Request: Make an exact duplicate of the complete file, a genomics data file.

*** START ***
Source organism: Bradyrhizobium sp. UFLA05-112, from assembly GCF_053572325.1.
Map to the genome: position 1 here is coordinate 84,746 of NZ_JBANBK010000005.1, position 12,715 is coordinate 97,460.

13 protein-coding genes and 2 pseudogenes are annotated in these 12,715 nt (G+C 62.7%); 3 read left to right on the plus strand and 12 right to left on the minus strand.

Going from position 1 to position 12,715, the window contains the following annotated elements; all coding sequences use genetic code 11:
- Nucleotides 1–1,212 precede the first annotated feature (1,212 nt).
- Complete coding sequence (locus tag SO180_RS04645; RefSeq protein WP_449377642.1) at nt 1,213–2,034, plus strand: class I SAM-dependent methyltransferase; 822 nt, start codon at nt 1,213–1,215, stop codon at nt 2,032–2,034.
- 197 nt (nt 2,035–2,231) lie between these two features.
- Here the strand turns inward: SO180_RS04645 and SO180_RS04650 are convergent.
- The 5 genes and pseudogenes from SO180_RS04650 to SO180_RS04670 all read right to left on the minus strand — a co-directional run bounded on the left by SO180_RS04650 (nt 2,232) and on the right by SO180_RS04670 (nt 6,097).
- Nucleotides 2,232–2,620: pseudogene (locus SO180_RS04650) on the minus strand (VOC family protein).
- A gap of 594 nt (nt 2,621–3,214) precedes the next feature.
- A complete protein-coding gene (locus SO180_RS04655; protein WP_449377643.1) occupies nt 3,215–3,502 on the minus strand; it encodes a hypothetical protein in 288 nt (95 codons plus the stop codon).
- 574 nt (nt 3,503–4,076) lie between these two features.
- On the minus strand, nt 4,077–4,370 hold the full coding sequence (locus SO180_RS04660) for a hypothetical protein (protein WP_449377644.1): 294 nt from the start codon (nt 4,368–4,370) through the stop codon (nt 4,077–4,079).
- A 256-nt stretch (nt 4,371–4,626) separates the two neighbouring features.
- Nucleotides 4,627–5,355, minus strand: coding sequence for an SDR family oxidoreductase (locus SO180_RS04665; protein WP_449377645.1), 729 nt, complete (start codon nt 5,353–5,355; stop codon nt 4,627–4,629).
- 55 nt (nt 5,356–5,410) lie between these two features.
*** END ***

Source organism: Bradyrhizobium sp. UFLA05-112, from assembly GCF_053572325.1.
Map to the genome: position 1 here is coordinate 84,746 of NZ_JBANBK010000005.1, position 12,715 is coordinate 97,460.

13 protein-coding genes and 2 pseudogenes are annotated in these 12,715 nt (G+C 62.7%); 3 read left to right on the plus strand and 12 right to left on the minus strand.

Going from position 1 to position 12,715, the window contains the following annotated elements; all coding sequences use genetic code 11:
- Nucleotides 1–1,212 precede the first annotated feature (1,212 nt).
- Complete coding sequence (locus tag SO180_RS04645; RefSeq protein WP_449377642.1) at nt 1,213–2,034, plus strand: class I SAM-dependent methyltransferase; 822 nt, start codon at nt 1,213–1,215, stop codon at nt 2,032–2,034.
- 197 nt (nt 2,035–2,231) lie between these two features.
- Here the strand turns inward: SO180_RS04645 and SO180_RS04650 are convergent.
- The 5 genes and pseudogenes from SO180_RS04650 to SO180_RS04670 all read right to left on the minus strand — a co-directional run bounded on the left by SO180_RS04650 (nt 2,232) and on the right by SO180_RS04670 (nt 6,097).
- Nucleotides 2,232–2,620: pseudogene (locus SO180_RS04650) on the minus strand (VOC family protein).
- A gap of 594 nt (nt 2,621–3,214) precedes the next feature.
- A complete protein-coding gene (locus SO180_RS04655; protein WP_449377643.1) occupies nt 3,215–3,502 on the minus strand; it encodes a hypothetical protein in 288 nt (95 codons plus the stop codon).
- 574 nt (nt 3,503–4,076) lie between these two features.
- On the minus strand, nt 4,077–4,370 hold the full coding sequence (locus SO180_RS04660) for a hypothetical protein (protein WP_449377644.1): 294 nt from the start codon (nt 4,368–4,370) through the stop codon (nt 4,077–4,079).
- A 256-nt stretch (nt 4,371–4,626) separates the two neighbouring features.
- Nucleotides 4,627–5,355, minus strand: coding sequence for an SDR family oxidoreductase (locus SO180_RS04665; protein WP_449377645.1), 729 nt, complete (start codon nt 5,353–5,355; stop codon nt 4,627–4,629).
- 55 nt (nt 5,356–5,410) lie between these two features.